Wednesday, May 31, 2017

Eddie From Ohio

This is a long overdue post. Back in January, Kevin and I left Finn at his grandparents' house for his first ever sleepover so we could see my favorite band, Eddie From Ohio. This year's concert had extra special meaning for me.

The band is an alternative folky band. Their shows are energetic, engaging, and fun. They have amazing voices. I've been a fan since I first heard them in 2000, and I have lost count of the number of times I've seen them play. The past few years, Kevin and I have gone to see them during their annual show at The Birchmere in Alexandria, VA. It's a three-night performance held either on Martin Luther King, Jr. weekend or Presidents' Day weekend. This year, it was MLK weekend, and we got tickets for Friday night.

When I was pregnant with Finn, I sang one of their songs, Hey Little Man, to him frequently. Since he was born, we've sung it to him every single day. We were amazed when he was first born that simply starting to sing that song would calm him almost instantly.  Most nights, as we put Finn to bed, he begins to settle and is still by the time we get to the end of the song.

I was both excited and nervous this time. I have met the band members several times, as they usually sign autographs and CDs after the show. This time, however, I had decided I would talk to Julie Murphy Wells, who has been an inspiration for years, but much more profoundly in the past year.

Julie is a breast cancer survivor, too. She was diagnosed in 2005. I remember reading the email the band sent out explaining why they'd be reducing the number of shows they were playing. She set up an email account for those who wanted to send her well-wishes. It was her sense of humor that stayed with me, and why she was one of the people I looked to when figuring out how to navigate this world I'd been unwillingly dropped into. Her email address was myleftboob at hotmail dot com. Come on. How awesome is that? I didn't follow her story too closely as it was happening; I was 25 and never considered I'd be diagnosed with cancer ten years later. I remember seeing her play shows in the midst of treatment. I remember being amazed that she was able to do it.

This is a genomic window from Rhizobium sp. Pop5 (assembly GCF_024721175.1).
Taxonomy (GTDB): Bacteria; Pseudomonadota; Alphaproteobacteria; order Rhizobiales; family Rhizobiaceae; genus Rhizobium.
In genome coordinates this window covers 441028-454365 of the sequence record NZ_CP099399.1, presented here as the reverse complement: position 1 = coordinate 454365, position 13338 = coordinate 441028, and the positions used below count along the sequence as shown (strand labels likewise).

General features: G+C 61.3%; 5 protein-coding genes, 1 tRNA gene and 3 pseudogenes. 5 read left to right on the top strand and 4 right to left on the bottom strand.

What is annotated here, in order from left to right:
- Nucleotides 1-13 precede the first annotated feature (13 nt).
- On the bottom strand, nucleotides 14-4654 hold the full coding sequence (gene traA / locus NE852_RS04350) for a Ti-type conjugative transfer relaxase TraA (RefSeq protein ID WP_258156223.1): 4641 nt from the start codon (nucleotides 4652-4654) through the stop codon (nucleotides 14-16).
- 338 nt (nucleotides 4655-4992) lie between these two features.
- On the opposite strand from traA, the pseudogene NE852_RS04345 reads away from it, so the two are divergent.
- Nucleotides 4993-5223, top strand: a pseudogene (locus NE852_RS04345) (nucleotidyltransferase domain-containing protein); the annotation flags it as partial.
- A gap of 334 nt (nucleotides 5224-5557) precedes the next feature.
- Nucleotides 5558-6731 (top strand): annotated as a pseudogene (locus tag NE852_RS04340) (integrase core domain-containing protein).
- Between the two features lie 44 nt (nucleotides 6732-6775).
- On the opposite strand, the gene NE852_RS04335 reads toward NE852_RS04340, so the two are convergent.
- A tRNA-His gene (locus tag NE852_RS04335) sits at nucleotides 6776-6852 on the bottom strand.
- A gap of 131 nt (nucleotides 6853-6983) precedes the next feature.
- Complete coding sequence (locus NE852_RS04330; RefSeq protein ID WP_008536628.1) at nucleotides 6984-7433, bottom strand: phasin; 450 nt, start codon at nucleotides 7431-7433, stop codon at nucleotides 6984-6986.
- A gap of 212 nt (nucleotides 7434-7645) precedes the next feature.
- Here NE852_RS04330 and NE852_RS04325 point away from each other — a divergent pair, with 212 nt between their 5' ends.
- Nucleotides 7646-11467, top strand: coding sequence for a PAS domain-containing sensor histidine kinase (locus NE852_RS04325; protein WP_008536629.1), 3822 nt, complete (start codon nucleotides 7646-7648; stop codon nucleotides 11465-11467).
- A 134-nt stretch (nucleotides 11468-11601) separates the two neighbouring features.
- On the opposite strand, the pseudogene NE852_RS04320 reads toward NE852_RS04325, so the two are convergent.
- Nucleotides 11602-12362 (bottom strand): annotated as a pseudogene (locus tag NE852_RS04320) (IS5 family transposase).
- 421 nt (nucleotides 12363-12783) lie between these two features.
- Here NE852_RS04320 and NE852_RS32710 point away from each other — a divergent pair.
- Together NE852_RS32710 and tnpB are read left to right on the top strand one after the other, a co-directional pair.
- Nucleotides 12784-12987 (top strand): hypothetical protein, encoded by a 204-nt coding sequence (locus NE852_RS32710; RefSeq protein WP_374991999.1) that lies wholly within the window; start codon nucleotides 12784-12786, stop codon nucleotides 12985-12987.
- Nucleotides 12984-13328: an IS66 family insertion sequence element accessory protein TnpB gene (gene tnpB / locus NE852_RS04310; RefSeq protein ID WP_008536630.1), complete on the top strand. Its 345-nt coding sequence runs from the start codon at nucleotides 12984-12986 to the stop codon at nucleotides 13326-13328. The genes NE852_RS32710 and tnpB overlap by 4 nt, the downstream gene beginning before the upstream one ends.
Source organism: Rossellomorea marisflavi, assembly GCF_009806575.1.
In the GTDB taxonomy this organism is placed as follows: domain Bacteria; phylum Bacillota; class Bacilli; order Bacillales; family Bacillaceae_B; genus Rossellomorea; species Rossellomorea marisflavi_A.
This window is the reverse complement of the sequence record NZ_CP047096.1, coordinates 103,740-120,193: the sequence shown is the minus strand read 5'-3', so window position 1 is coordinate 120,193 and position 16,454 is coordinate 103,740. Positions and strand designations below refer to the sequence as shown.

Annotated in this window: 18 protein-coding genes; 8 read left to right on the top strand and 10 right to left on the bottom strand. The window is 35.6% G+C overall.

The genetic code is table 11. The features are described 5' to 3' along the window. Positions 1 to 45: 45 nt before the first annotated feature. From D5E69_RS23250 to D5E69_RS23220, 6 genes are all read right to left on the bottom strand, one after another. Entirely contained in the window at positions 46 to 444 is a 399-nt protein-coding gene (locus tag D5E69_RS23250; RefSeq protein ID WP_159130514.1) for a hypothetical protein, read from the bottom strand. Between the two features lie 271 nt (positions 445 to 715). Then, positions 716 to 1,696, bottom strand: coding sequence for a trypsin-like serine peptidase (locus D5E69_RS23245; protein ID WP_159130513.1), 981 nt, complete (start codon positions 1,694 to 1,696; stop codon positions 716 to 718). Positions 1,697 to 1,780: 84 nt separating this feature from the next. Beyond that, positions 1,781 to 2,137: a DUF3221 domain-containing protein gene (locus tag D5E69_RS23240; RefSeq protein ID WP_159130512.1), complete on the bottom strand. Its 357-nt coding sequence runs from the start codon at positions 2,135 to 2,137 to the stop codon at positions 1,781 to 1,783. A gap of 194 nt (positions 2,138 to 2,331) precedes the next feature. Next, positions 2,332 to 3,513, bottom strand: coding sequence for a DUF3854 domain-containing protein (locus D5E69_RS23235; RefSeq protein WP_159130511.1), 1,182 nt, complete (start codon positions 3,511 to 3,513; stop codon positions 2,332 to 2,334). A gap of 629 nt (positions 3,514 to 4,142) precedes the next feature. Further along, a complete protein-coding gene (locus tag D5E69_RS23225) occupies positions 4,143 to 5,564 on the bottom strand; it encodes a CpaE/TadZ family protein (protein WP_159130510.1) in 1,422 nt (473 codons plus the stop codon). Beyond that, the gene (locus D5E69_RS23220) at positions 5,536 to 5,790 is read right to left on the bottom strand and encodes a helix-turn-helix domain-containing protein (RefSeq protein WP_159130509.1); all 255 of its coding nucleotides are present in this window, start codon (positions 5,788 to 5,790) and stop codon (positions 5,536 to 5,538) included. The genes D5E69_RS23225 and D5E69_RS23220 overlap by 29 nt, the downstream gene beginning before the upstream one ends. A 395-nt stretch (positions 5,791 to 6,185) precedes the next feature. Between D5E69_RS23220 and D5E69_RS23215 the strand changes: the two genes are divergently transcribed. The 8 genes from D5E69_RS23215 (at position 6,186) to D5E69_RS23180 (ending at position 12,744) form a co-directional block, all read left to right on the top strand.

I think it's pretty easy to see that Kevin and I both have relied on humor to get us through this journey. I mean, the blog is called Janet Versus the Titmonster. It's a big part of both of our personalities to deal with challenges by reframing and laughing, but I definitely had a strong example of how to do this when death is on the line through Julie Murphy Wells.

I'd tried to write an email to her a couple of times, and I always felt silly, like I was seriously fangirling. I mean, I was; besides her voice being completely amazing, she really has been someone whose story I keep looking to as I figure out how to navigate being a mom with cancer.

So after the show (maybe my favorite one ever!), Kevin and I waited in line to talk to the band. Julie was at the near end of the table. My voice betraying my nerves, I told her I wanted to thank her. I briefly shared my story and told her how inspiring she has been for me. I fangirled about the music, how much I've always loved it, but mostly how seeing and remembering so clearly how she accepted her diagnosis and how she didn't shy away from it or try to hide it but instead faced it with humor and grace gave me the courage to do the same.